Docks to keep licence for now - Toronto Star
Docks to keep licence for nowI understand the plight of the Island residents. All they want is a good night sleep. However, if we want to build a vibrant, cosmopolitan city, we need to have entertainment areas in the downtown core. Without these areas, we run the risk of turning the downtown core into that of an American-style city. Buffalo and Cleveland are two examples, where even on a Saturday afternoon in the summer, the core is dead.
Appeal court orders new noise hearing, booze OK at club if it follows strict rules
March 02, 2007
The Docks nightclub has won the latest battle with Toronto Island residents and their noise complaints, thanks to an appeal court that ruled the lakefront bar can hold onto its liquor licence, at least for now.
A three-member panel of judges at the Superior Court of Justice ruled Wednesday that The Docks can continue serving alcohol pending a new hearing before the Alcohol and Gaming Commission of Ontario.
Last July, the commission yanked the bar's licence over a barrage of islanders' noise complaints. But days later, a judge gave it back – with strict conditions including a ban on large outdoor events – until the appeal court could rule.
The appeal court left in place those earlier conditions, which also include no amplified voices, music or disc jockeys outdoors before 11 a.m. and after 11 p.m. and all windows and doors closed while music plays inside.
The ruling was music to the ears of Alan Gold, lawyer for the Docks Entertainment Complex. He said the noise problem has been eased in recent months with the elimination of outdoor concerts and a sophisticated computer system that controls sound indoors.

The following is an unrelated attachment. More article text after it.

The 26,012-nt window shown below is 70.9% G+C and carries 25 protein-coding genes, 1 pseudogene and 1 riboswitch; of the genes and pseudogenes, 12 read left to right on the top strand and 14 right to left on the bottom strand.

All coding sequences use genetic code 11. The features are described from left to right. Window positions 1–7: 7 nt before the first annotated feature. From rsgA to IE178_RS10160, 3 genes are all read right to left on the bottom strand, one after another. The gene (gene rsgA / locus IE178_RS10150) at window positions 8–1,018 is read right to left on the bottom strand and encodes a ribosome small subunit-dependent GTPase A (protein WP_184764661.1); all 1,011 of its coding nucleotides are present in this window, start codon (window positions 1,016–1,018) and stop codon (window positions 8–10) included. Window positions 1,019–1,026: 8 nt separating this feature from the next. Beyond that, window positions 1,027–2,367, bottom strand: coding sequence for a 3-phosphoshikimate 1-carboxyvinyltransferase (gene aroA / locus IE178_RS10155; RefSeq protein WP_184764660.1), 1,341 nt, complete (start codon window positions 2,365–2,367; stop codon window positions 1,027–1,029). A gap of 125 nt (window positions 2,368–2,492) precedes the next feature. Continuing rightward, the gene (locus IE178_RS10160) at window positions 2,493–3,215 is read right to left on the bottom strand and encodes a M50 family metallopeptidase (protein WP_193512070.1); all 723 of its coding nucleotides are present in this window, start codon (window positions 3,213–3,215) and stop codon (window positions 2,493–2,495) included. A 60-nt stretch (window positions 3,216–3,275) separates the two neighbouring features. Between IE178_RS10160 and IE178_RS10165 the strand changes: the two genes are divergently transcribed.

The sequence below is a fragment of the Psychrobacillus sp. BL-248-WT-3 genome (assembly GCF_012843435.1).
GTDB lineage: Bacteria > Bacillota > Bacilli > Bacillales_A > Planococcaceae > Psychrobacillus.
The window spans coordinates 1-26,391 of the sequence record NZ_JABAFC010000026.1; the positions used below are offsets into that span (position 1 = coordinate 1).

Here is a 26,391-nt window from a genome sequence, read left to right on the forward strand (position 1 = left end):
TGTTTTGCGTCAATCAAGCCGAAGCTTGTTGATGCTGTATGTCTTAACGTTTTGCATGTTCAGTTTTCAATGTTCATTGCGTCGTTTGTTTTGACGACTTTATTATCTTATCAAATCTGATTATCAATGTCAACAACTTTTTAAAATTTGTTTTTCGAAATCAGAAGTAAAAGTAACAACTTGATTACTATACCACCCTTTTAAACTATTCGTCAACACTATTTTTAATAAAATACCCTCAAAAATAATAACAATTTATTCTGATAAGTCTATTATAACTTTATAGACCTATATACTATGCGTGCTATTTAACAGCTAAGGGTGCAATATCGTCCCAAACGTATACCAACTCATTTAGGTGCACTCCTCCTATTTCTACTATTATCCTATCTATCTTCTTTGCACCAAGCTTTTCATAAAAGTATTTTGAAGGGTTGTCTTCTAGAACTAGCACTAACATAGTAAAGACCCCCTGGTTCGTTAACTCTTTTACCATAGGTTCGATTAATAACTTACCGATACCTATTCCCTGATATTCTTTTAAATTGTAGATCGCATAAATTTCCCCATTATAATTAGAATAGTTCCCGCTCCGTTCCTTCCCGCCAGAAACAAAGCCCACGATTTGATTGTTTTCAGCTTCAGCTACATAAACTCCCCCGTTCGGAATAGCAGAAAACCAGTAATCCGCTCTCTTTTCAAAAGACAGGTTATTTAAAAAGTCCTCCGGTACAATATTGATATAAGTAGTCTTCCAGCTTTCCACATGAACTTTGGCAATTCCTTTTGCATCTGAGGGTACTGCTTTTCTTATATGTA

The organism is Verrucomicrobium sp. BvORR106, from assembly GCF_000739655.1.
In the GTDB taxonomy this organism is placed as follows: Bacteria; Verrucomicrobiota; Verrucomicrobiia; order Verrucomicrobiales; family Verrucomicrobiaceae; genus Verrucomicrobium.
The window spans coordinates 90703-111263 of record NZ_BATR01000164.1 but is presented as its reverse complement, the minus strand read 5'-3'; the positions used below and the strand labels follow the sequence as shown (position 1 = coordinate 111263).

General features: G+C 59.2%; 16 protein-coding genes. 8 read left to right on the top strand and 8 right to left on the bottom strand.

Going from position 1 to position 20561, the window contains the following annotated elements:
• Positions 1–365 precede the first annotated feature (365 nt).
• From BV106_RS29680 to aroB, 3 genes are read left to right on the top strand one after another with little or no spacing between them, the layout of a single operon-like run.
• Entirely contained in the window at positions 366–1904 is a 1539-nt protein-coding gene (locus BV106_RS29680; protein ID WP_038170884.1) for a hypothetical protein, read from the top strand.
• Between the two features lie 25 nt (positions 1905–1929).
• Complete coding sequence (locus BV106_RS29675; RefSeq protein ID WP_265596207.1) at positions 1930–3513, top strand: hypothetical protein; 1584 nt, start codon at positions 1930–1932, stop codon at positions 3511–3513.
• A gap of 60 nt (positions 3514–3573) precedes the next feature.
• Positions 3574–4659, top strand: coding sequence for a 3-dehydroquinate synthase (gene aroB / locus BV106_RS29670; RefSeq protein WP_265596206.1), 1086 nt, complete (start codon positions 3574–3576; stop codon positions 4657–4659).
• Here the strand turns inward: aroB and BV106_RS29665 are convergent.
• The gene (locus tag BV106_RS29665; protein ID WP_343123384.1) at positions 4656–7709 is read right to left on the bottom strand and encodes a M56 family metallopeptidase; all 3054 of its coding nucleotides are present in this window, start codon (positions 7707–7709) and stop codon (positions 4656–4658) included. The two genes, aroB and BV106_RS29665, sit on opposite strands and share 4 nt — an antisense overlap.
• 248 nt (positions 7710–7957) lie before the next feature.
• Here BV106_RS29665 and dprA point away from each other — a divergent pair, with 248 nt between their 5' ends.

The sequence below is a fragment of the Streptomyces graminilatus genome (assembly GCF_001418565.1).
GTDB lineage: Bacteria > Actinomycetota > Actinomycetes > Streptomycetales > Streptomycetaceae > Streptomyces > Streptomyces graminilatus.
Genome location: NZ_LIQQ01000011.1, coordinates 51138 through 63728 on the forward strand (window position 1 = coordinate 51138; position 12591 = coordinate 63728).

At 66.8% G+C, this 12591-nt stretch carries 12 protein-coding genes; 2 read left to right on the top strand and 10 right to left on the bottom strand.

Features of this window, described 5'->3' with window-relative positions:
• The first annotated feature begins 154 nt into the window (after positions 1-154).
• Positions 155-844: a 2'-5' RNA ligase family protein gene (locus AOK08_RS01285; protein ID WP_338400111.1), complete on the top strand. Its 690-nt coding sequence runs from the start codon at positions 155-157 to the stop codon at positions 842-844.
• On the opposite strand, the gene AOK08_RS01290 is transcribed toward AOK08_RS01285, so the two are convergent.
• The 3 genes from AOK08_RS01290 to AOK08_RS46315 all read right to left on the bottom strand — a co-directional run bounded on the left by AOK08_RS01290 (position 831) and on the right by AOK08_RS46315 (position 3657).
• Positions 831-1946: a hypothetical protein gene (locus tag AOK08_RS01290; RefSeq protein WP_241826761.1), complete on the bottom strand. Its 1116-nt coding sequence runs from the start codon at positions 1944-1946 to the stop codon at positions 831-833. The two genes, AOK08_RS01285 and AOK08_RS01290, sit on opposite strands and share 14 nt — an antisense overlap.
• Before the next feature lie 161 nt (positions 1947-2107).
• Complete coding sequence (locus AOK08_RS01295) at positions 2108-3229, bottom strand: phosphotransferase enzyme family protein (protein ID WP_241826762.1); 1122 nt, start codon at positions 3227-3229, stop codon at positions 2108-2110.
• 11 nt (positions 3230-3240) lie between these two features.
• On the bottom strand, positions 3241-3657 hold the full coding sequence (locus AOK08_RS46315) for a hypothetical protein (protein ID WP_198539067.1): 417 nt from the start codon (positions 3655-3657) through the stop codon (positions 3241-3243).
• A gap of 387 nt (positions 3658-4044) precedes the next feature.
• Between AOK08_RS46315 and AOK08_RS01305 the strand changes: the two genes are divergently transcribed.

No excessive noise means no reason for the club's liquor licence to be in jeopardy, he said.
But the court's decision was a sour note for Toronto Island residents, who have long complained that noise blasting from the nightspot, where in summer as many as 30,000 people party each week, crosses the water and shatters their tranquility.
"Nothing is a surprise," when it comes to The Docks, said islander Vivian Pitcher who, along with many of the other 750 residents there, have been plugging their ears for years.
"It's a disappointment," she said of the court ruling.
Though she hasn't yet spoken with her neighbours about the court's decision, Pitcher said residents will certainly "regroup," and wait for the new hearing. "It's always a waiting game."
Ab Campion, spokesperson for the commission, confirmed the regulatory body has 15 days to file a motion for leave to appeal the ruling. The decision on whether to do that will likely be made next week, he said.
No date has been set for The Docks to have its new liquor licence hearing before the commission.
We want downtown Toronto to be a place where people live, work and play - if we remove one of those, we run the risk of turning the core into a ghost town at night. I don't usually quote Jane Jacobs, but she would have wanted eye on the street at all hours of the day. Entertainment helps to accomplish that.
Labels: urban design